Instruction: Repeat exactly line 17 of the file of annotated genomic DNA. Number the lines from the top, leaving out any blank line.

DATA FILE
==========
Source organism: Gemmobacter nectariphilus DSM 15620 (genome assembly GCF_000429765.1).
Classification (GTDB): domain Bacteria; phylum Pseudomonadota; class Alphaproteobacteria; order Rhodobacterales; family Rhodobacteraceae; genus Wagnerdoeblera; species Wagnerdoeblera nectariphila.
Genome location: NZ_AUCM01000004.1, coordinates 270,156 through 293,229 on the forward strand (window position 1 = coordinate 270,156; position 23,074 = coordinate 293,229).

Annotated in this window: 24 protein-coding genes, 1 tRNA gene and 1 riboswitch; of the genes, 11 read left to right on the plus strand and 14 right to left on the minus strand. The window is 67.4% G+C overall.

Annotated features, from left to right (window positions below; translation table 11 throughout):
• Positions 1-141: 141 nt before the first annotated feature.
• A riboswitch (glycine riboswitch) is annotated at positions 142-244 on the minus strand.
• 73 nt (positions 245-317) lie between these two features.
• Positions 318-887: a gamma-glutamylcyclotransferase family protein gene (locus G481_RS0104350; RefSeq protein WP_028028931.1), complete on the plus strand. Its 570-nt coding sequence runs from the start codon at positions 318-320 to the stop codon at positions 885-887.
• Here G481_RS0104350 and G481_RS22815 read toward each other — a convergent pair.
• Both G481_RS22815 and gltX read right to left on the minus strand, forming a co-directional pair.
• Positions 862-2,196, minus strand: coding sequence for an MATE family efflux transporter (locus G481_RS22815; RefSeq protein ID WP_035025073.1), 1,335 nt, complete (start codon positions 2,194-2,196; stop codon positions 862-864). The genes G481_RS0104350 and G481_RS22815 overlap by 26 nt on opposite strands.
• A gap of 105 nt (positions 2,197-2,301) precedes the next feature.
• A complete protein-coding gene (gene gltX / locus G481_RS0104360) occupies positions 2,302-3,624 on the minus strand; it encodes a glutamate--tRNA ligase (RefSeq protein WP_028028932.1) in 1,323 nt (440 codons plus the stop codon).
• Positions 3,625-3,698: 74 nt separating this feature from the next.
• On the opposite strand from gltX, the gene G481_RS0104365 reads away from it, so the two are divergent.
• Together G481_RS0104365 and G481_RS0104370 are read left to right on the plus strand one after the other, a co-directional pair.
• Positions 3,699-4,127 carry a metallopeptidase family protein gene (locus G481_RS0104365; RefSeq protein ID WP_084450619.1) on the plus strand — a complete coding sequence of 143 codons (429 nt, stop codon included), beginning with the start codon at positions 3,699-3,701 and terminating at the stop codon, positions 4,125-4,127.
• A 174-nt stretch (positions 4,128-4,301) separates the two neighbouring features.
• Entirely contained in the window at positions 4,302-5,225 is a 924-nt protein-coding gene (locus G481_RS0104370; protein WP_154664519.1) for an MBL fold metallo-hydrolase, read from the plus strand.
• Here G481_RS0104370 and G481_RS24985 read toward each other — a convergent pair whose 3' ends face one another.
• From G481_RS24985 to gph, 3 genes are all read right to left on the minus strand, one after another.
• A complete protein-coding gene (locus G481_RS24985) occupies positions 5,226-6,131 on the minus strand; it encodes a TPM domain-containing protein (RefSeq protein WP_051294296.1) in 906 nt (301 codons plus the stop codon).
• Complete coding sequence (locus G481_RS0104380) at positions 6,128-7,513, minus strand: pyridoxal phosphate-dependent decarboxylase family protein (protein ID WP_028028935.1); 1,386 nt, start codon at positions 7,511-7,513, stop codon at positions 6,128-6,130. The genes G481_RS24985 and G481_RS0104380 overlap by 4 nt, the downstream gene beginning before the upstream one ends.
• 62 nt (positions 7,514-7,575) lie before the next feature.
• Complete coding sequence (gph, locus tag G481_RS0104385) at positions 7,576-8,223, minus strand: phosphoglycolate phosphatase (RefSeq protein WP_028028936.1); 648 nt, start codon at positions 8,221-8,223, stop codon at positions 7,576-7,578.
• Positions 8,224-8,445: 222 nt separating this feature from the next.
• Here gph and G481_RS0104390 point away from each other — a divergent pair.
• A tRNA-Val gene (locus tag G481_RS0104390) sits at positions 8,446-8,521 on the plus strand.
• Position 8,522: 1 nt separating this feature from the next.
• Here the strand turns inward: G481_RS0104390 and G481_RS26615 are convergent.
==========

• Together G481_RS0104365 and G481_RS0104370 are read left to right on the plus strand one after the other, a co-directional pair.